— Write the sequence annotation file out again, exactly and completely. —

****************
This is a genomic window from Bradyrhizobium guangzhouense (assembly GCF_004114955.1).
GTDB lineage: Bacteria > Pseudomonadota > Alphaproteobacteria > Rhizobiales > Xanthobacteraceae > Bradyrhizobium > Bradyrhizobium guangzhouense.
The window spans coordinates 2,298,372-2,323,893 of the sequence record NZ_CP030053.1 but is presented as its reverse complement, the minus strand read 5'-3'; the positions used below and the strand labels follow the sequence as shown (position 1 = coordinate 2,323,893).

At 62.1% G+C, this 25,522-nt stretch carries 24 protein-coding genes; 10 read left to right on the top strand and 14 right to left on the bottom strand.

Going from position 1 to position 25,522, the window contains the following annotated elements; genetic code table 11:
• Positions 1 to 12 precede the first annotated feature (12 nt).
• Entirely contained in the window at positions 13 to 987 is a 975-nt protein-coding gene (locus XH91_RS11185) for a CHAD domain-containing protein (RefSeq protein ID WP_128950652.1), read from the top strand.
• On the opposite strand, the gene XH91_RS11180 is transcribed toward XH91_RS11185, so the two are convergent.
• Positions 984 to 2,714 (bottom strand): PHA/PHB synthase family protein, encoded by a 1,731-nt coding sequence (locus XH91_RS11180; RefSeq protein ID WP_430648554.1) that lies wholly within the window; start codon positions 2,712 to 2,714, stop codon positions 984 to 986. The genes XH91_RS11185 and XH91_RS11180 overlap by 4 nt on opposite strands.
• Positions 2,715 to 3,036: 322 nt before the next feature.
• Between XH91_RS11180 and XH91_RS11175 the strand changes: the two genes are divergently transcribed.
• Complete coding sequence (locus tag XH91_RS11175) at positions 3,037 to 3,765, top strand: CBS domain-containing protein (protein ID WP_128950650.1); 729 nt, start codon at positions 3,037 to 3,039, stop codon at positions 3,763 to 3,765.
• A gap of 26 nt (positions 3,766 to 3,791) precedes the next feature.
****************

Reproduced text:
This is a genomic window from Bradyrhizobium guangzhouense (assembly GCF_004114955.1).
GTDB lineage: Bacteria > Pseudomonadota > Alphaproteobacteria > Rhizobiales > Xanthobacteraceae > Bradyrhizobium > Bradyrhizobium guangzhouense.
The window spans coordinates 2,298,372-2,323,893 of the sequence record NZ_CP030053.1 but is presented as its reverse complement, the minus strand read 5'-3'; the positions used below and the strand labels follow the sequence as shown (position 1 = coordinate 2,323,893).

At 62.1% G+C, this 25,522-nt stretch carries 24 protein-coding genes; 10 read left to right on the top strand and 14 right to left on the bottom strand.

Going from position 1 to position 25,522, the window contains the following annotated elements; genetic code table 11:
• Positions 1 to 12 precede the first annotated feature (12 nt).
• Entirely contained in the window at positions 13 to 987 is a 975-nt protein-coding gene (locus XH91_RS11185) for a CHAD domain-containing protein (RefSeq protein ID WP_128950652.1), read from the top strand.
• On the opposite strand, the gene XH91_RS11180 is transcribed toward XH91_RS11185, so the two are convergent.
• Positions 984 to 2,714 (bottom strand): PHA/PHB synthase family protein, encoded by a 1,731-nt coding sequence (locus XH91_RS11180; RefSeq protein ID WP_430648554.1) that lies wholly within the window; start codon positions 2,712 to 2,714, stop codon positions 984 to 986. The genes XH91_RS11185 and XH91_RS11180 overlap by 4 nt on opposite strands.
• Positions 2,715 to 3,036: 322 nt before the next feature.
• Between XH91_RS11180 and XH91_RS11175 the strand changes: the two genes are divergently transcribed.
• Complete coding sequence (locus tag XH91_RS11175) at positions 3,037 to 3,765, top strand: CBS domain-containing protein (protein ID WP_128950650.1); 729 nt, start codon at positions 3,037 to 3,039, stop codon at positions 3,763 to 3,765.
• A gap of 26 nt (positions 3,766 to 3,791) precedes the next feature.